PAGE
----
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India’s ‘Data Sovereignty’ problematic for EU

By Antti Tulonen

2 March 2020

India’s Prime Minister Narendra Modi visits Brussels on 13 March to discuss expanding relations between the two largest democratic blocs in the world. The two sides will sign agreements on the environment, security and with Euratom. They will also agree to establish a high level economic and trade dialogue that could pave the way for a resumption of the stalled FTA talks. This will also be the first summit involving the new EU leadership and both sides will showcase it as an affirmation that the EU and India are two staunch pillars of the multilateral system.

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Aung San Suu Kyi and Xi Jinping in Naypyitawm, Myanmar, on 18 Jan 2020

Myanmar – back on track with BRI?

By Antti Tulonen

11 February 2020

On 18 January 2020, BRI projects in Myanmar appeared to be back on track as Xi Jinping and Aung San Suu Kyi announced their countries renewed commitment to cooperate. Myanmar had been among the countries wary over the infamous debt trap narrative. Has China heeded to the criticism about BRI?

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EU-Asia relations set to deepen despite Brexit

EU-Asia relations set to deepen despite Brexit

By Fraser Cameron

4 February 2020

Britain’s departure from the EU is undoubtedly a blow to the bloc’s foreign and security policy ambitions. Ursula von der Leyen, the new president of the European Commission, has called for Europe to play a more “geopolitical role” but this will be more difficult with the loss of a nuclear power and one of the two permanent seats on the United Nations Security Council. It could potentially lead to competition between the 440 million EU and the 60 million UK in terms of seeking Asia’s attention. But Brexit will not derail the EU’s plans to deepen ties with Asia this year. An array of summits is planned with Asian partners as both sides seek to preserve a rules-based international system under threat from U.S. President Donald Trump.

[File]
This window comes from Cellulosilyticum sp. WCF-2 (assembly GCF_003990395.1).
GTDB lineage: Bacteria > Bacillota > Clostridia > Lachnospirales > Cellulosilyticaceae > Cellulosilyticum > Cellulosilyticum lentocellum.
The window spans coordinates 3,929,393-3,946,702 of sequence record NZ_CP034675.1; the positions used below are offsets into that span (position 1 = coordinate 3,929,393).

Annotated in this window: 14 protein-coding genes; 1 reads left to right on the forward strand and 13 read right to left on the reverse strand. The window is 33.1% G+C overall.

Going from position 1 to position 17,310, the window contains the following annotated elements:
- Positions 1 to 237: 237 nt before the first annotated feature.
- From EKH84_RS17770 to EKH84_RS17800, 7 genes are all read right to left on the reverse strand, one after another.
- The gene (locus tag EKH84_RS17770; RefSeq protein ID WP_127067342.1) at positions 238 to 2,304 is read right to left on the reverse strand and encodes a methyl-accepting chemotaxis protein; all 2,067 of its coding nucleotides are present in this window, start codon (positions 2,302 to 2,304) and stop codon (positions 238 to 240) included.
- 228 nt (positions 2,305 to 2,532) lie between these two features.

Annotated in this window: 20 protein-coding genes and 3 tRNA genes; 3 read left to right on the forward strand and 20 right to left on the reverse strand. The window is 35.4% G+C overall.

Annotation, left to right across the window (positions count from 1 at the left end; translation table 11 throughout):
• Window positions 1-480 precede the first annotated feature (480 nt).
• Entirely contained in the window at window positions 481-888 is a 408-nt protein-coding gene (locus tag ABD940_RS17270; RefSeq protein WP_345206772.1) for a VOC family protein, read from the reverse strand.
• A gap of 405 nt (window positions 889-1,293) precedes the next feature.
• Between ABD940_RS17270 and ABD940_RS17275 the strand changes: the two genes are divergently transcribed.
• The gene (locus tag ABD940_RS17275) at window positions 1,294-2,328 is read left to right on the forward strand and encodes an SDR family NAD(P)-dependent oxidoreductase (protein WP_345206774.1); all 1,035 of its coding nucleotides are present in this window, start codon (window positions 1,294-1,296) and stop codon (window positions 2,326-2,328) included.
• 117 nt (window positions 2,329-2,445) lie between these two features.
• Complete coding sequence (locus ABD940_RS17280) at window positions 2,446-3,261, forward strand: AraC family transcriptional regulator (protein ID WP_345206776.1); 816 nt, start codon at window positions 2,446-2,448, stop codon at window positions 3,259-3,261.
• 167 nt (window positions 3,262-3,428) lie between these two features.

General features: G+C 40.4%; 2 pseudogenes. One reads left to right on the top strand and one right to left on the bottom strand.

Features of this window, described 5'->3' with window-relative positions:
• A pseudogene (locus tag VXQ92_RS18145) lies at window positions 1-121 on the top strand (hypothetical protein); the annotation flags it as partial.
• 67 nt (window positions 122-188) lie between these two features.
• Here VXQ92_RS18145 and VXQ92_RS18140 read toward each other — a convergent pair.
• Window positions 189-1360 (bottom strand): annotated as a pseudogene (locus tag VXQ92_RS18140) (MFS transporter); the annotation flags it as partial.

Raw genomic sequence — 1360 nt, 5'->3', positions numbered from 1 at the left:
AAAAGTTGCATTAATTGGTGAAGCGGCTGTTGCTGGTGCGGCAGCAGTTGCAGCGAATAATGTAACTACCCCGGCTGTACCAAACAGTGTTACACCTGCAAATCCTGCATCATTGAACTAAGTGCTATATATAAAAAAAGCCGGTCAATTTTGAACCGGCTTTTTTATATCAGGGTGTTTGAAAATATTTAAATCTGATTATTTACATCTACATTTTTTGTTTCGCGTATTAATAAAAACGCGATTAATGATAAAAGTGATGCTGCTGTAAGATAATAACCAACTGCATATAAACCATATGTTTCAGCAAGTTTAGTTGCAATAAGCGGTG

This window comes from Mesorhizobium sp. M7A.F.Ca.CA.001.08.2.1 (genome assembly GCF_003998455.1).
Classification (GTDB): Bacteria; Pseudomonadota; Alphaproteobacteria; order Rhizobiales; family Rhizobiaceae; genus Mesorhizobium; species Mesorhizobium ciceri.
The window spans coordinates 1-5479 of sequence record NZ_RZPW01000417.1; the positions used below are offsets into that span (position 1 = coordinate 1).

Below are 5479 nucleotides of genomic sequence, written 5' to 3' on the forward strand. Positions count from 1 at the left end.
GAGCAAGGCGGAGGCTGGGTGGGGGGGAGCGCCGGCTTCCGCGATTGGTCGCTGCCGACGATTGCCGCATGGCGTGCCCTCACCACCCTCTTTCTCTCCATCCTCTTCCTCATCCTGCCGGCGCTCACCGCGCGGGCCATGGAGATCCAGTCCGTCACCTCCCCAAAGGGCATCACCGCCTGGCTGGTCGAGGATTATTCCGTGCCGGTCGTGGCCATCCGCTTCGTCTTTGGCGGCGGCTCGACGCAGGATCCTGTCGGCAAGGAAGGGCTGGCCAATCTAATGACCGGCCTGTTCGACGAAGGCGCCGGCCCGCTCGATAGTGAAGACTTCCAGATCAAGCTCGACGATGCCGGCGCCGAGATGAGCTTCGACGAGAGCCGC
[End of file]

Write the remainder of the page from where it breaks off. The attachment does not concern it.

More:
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EU-China improve multi trade system

Can the EU and China improve the multilateral trade system without the United States?

By John Farnell

8 December 2019

The disruptive approach of the United States towards international economic relations has changed the way that China and the EU talk to each other about the rules of trade. This is not surprising: international trade is more important to these two mega-economies than to the United States.

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Welcome recalibration of sino greek relations

Welcome Recalibration of Sino-Greek Relations

By Plamen Tonchev

7 November 2019

Greek prime minister Kyriakos Mitsotakis returns from a visit to Shanghai and hosts China’s president Xi Jinping in Athens three days later – no doubt, the media cannot miss this! The exchange of high-level visits between Greece and China within a single week would suggest an impressively tight bond between the two countries. Yet, this may be a bit of a rash conclusion. Assessing Sino-Greek relations and guessing where they may be heading next requires a step back in time and a look at the way the two countries got to this point. 

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Great Powers

“Leadership and the rise of Great Powers”

By Roderick Kefferpütz

29 October 2019

Who is the world’s moral superpower?